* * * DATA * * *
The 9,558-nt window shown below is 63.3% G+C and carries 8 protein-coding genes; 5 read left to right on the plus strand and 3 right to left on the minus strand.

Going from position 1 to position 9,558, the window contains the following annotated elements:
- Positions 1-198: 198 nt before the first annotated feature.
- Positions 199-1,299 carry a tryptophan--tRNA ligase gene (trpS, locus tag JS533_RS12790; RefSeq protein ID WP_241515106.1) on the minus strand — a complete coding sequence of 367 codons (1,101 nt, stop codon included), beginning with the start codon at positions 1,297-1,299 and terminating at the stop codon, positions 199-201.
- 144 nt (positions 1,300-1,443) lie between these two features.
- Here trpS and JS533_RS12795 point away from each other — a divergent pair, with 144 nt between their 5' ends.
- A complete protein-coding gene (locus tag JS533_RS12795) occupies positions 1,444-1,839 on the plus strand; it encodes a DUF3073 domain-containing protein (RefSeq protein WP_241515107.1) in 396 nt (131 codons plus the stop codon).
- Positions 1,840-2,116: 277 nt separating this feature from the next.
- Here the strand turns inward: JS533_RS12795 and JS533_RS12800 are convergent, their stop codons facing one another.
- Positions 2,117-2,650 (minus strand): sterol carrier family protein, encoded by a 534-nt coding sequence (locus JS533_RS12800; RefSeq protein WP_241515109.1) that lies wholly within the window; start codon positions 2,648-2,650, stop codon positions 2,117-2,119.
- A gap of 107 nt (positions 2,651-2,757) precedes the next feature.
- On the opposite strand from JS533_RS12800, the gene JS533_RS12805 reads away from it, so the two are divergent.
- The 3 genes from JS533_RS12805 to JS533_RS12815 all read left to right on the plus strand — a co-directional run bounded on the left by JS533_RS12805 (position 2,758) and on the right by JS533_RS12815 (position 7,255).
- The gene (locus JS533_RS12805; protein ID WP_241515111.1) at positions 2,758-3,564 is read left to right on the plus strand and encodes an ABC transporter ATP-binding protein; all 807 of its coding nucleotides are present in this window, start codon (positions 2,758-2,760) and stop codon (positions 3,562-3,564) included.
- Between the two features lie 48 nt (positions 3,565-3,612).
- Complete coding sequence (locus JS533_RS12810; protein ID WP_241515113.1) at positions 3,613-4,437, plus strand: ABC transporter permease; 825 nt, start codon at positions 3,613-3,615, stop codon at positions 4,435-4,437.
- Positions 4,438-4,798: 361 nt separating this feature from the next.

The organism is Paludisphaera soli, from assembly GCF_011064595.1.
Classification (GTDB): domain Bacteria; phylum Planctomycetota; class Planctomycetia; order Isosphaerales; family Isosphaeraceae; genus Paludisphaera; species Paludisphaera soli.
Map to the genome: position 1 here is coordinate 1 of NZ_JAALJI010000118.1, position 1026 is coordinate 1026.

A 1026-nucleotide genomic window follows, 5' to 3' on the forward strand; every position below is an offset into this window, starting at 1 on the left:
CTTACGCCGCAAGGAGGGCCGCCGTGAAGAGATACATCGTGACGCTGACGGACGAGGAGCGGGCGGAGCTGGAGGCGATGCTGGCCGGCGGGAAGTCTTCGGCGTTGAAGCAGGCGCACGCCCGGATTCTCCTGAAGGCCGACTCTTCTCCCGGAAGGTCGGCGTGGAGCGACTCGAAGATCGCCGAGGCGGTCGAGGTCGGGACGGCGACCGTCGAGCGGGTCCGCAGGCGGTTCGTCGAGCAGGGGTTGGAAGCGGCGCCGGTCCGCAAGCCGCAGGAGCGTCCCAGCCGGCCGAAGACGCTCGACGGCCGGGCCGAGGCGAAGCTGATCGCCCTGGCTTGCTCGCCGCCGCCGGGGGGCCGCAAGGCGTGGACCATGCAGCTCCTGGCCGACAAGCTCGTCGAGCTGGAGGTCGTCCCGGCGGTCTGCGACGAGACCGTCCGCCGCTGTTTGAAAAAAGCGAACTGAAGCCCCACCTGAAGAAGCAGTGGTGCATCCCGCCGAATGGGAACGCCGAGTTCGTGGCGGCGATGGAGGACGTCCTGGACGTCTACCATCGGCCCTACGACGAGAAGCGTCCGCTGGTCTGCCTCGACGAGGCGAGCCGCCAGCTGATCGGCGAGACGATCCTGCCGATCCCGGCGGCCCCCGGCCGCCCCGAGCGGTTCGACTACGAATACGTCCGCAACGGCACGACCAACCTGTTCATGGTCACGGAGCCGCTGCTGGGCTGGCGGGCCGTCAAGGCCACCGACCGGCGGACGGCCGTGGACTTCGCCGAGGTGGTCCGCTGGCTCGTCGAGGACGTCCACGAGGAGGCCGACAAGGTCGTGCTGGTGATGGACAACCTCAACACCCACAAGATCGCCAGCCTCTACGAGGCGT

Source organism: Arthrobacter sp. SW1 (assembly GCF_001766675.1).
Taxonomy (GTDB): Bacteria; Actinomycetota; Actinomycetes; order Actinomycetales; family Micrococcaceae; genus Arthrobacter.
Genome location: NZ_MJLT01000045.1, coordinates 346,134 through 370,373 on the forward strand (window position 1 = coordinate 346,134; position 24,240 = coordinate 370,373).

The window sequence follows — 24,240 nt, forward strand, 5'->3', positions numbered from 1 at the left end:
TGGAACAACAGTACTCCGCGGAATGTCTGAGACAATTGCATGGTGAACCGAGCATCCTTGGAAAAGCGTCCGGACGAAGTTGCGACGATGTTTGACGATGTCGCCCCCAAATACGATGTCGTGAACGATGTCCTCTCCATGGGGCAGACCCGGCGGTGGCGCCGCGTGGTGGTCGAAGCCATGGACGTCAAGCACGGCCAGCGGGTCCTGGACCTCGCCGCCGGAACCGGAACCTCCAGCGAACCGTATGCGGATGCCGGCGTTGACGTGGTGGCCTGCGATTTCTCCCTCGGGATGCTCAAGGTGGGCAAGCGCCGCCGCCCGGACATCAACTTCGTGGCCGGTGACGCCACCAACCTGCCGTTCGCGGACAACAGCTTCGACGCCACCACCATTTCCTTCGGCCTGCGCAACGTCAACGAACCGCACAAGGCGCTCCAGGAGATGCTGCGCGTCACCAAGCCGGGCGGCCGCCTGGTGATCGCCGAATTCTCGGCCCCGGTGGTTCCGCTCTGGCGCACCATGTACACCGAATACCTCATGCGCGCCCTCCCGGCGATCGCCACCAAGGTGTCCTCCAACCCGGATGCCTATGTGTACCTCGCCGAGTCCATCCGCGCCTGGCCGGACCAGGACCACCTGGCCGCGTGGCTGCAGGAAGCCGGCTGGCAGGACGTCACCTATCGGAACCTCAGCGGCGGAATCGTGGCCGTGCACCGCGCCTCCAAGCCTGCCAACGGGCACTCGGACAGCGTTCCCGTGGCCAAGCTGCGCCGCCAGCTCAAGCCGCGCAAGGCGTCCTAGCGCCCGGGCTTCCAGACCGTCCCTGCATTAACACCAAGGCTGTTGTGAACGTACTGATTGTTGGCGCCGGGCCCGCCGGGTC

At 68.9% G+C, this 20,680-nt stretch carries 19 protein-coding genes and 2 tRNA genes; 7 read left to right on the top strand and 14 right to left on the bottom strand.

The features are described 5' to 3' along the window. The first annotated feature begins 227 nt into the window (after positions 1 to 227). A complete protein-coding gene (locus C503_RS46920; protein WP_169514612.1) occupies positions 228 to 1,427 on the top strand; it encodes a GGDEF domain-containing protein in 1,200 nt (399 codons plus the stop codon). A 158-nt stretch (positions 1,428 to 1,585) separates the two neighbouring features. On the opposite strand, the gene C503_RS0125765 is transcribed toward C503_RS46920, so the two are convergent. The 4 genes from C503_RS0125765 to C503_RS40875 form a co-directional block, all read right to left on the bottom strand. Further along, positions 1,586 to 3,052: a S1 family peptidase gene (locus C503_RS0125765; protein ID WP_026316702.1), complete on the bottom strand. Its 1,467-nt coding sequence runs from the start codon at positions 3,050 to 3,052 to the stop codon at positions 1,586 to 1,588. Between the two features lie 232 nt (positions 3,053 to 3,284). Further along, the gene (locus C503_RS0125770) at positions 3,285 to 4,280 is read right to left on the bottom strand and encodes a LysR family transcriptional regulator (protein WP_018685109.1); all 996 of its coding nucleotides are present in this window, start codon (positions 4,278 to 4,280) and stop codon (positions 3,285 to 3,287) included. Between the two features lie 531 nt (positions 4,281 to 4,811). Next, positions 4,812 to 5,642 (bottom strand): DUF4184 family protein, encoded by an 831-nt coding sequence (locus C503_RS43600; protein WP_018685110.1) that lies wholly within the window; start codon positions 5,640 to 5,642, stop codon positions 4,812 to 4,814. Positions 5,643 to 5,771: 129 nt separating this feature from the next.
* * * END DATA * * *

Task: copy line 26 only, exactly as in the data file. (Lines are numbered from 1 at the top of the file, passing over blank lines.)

The window sequence follows — 24,240 nt, forward strand, 5'->3', positions numbered from 1 at the left end: